The Great Compliment Experiment: Part 1

Accepting Compliments Part One: What not to do…

I get nervous when people express their esteem, respect, affection, or admiration for me. My usual response to compliments is to avoid them. That streak of color you see running to her car after she talks in front of people…yep that is me running away from compliments.
The Compliment Experiment: How I responded to compliments said a lot about how I felt about myselfI was thinking this past week, why it is hard for me to accept compliments with tact and grace?  After thinking about it and talking with a close friend, here is what I discovered…

  • I don’t want to look conceited
  • I do not excel at being assertive
  • I struggle with self-worth, self-confidence, and lovability.

Compliments from others open my heart to vulnerability.  It is hard for me to accept that other people see good in me.  Sometimes, I just want to yell, “If you really knew me, you would not be saying these things.” But instead of yelling in other people’s faces, I use the following techniques to sidetrack compliments.

How I sidetrack accepting compliments…

“You did such a great job singing at church.”
“Yea…wasn’t my best.”
“That skirt looks great on you.”
“It does do a great job hiding my huge thighs.”
“Your kids are so great. You are doing such a great job as a mom.”
“No. You should have seen me yelling at my kids this morning.”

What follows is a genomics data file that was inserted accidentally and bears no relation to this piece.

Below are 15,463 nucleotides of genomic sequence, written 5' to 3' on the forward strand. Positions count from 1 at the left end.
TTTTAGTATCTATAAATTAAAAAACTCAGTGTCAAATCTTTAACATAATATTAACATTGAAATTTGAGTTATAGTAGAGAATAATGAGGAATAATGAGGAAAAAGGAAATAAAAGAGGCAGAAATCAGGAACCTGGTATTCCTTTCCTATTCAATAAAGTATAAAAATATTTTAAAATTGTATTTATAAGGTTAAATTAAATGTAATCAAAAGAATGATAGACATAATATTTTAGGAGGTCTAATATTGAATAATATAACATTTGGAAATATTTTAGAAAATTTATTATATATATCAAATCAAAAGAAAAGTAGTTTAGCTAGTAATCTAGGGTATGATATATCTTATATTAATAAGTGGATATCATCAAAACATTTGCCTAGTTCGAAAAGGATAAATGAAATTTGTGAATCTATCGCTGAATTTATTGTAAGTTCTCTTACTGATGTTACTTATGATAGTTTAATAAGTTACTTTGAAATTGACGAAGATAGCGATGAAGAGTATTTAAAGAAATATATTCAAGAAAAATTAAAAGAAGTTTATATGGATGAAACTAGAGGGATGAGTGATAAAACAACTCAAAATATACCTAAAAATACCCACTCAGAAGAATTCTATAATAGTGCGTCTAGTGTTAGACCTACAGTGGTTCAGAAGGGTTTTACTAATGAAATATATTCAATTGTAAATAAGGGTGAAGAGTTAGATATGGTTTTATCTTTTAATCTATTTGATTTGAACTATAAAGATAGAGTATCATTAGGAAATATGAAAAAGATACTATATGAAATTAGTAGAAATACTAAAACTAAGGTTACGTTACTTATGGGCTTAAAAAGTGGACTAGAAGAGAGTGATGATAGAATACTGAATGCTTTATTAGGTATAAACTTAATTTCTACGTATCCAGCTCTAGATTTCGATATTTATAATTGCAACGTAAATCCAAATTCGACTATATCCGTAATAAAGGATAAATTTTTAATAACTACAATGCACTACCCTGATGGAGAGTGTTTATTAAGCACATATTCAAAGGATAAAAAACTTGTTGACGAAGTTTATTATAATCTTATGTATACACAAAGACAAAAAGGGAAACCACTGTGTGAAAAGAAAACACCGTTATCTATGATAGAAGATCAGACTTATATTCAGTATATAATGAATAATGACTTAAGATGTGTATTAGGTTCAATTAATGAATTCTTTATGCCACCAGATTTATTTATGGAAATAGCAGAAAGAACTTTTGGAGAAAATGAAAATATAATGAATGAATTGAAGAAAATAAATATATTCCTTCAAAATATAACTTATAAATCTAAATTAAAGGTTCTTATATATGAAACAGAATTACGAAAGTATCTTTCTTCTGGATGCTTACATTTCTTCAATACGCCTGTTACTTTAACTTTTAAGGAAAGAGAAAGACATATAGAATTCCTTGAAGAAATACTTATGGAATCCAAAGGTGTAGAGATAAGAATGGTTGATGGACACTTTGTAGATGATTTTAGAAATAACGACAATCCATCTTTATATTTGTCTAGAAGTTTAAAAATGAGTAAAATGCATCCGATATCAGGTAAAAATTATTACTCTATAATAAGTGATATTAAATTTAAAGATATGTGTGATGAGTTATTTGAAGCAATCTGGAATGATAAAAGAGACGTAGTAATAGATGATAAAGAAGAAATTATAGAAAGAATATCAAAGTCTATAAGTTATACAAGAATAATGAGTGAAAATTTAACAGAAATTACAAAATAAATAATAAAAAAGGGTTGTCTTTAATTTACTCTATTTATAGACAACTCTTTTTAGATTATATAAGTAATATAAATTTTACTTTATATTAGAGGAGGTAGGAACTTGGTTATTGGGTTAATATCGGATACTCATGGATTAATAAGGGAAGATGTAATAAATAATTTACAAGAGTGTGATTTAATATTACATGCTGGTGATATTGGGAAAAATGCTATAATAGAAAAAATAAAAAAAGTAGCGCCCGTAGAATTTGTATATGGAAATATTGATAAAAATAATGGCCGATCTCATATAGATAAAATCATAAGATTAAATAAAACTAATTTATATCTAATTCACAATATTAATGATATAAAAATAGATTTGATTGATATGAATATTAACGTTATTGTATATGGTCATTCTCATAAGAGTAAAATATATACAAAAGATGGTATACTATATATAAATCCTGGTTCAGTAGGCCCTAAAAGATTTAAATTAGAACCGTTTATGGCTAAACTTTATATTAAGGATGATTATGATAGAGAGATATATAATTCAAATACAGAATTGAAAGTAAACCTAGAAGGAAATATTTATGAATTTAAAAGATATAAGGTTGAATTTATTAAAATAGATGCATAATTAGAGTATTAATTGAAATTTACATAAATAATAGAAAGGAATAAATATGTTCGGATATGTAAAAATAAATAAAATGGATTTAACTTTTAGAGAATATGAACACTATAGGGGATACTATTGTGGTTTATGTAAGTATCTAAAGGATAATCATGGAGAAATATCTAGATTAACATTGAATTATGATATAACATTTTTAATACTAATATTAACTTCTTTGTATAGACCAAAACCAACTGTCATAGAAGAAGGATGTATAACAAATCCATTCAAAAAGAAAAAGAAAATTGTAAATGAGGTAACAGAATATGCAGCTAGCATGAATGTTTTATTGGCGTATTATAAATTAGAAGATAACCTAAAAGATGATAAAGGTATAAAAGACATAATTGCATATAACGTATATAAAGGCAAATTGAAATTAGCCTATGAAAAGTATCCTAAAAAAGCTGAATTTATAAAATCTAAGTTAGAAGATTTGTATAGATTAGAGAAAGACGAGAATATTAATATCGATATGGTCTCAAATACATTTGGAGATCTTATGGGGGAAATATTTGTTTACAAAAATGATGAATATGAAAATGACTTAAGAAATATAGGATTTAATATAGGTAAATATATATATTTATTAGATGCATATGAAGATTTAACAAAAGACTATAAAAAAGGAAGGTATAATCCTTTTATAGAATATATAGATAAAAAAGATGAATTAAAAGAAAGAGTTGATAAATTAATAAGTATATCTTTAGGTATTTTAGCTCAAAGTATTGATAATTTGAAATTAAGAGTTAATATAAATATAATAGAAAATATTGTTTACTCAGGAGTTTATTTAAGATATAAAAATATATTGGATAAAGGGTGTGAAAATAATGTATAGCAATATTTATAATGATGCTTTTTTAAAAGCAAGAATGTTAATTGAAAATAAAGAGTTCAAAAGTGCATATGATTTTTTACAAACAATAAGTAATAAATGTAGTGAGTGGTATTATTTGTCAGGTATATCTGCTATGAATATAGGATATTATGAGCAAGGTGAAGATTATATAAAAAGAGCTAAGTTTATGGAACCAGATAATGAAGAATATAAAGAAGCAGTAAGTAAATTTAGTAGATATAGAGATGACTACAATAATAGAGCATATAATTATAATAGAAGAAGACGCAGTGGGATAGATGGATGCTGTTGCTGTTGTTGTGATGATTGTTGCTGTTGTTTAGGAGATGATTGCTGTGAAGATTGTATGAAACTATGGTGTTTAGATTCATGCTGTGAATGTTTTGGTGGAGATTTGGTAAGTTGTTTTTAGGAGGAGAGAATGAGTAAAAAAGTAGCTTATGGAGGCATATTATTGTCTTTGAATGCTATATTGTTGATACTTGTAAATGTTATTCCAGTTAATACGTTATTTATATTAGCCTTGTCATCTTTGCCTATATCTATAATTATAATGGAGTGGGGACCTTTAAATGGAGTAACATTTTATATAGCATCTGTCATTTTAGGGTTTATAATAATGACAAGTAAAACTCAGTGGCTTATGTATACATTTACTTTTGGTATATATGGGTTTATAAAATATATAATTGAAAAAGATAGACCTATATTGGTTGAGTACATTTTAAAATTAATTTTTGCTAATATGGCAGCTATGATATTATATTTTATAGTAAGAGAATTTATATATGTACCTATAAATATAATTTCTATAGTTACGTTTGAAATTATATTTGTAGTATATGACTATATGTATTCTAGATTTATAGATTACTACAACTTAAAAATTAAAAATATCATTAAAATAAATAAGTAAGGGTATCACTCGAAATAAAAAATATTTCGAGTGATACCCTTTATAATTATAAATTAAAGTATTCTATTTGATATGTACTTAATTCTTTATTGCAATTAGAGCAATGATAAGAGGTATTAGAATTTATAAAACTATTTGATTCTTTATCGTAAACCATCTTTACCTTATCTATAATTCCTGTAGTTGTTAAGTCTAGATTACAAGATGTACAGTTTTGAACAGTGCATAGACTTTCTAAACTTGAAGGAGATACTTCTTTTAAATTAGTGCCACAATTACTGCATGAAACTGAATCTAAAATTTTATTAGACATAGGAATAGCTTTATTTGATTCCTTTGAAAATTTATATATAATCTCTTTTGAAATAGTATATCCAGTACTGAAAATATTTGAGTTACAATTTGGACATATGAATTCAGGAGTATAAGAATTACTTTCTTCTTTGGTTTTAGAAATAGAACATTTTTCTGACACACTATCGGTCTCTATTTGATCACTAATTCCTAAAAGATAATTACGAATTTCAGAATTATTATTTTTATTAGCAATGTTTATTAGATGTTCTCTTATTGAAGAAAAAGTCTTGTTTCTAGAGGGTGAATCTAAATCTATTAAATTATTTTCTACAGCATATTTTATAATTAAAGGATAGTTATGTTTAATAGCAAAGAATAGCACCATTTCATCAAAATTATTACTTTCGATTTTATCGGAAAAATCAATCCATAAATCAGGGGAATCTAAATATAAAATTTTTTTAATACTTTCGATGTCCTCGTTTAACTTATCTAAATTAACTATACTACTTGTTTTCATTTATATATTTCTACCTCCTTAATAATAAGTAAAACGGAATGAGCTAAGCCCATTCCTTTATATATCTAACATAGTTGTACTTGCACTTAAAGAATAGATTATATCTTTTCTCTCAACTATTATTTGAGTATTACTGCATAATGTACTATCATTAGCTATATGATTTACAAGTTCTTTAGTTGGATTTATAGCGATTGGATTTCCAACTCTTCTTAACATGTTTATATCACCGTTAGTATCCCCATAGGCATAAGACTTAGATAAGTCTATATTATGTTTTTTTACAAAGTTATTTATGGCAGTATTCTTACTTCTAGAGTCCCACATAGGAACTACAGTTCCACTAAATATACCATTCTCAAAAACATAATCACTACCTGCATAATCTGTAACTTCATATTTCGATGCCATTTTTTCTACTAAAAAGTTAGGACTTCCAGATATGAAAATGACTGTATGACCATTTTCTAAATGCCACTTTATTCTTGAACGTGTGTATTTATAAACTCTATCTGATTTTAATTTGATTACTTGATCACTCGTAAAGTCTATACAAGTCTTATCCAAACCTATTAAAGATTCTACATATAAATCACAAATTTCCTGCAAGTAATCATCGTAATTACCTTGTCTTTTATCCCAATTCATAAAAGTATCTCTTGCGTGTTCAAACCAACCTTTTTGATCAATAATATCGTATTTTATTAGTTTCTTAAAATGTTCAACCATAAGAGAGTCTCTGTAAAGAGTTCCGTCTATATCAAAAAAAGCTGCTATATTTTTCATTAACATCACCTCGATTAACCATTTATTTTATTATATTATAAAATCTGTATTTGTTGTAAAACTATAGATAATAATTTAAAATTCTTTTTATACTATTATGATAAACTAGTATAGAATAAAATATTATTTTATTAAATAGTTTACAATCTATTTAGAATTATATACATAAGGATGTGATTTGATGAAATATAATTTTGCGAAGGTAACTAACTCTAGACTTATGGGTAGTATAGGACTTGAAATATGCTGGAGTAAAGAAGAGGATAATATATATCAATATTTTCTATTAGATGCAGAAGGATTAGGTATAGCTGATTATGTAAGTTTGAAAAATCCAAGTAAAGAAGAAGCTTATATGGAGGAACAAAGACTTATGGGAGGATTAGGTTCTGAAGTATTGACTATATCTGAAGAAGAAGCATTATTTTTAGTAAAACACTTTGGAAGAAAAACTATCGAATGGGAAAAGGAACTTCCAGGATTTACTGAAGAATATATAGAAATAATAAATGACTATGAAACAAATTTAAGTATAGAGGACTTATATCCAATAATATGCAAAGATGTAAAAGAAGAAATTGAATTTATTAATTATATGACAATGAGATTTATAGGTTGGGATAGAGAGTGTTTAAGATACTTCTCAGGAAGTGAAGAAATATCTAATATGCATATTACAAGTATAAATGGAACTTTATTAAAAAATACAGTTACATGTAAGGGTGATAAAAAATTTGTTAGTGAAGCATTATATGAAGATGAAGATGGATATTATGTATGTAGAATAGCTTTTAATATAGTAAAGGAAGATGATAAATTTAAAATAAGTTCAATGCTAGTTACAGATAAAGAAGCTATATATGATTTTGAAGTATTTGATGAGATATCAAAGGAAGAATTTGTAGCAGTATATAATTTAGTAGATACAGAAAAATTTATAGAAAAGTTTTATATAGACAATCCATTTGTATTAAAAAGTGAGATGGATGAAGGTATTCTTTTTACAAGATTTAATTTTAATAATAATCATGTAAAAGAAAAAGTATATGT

“The photos of your kids are so great. I just love your creativity.”
“Do you really think so?  I feel like such an amateur.”
“You look great today.”
“Really? You think so?”
Boomerang “right back at you”
“Wow, your eye make-up is amazing.”
“Talk about eye make-up. You did a fabulous job with your hair.”
“Nice sweater. It really brings out the color of your eyes.”
“This thing? I’ve had it for years.”
Credit Transfer
“Awesome birthday party. The kids are having so much fun. You did a great job.”
“My mom did all the work. I just helped out here and there.”
I don’t know about you but after reading this list I feel defeated and deflated.
I don’t think the other person envisioned me feeling horrible about myself. In fact, they probably intended their praise to do just the opposite.  When set out to tell someone something I admire about them I am certainly not thinking, “Oh, I hope this makes her feel miserable about herself.”
Sometimes it is just so hard to feel good about yourself. But I found when I started to accept other’s expression of love I started to see the good in me. 
Click here for part two which includes my great experiment and pointers on how to accept a compliment.
>>If you have another minute, you don’t want to miss our most popular post right now: How my 5 Minute Resolution had a bigger impact on my family than I ever could have imagined
Get UNLIMITED Personal Support ABSOLUTELY FREE for 90 Days!
P.S. May I ask a favor? Would you follow us on Pinterest or like us on Facebook? It’s a great way to keep in touch and we always follow back!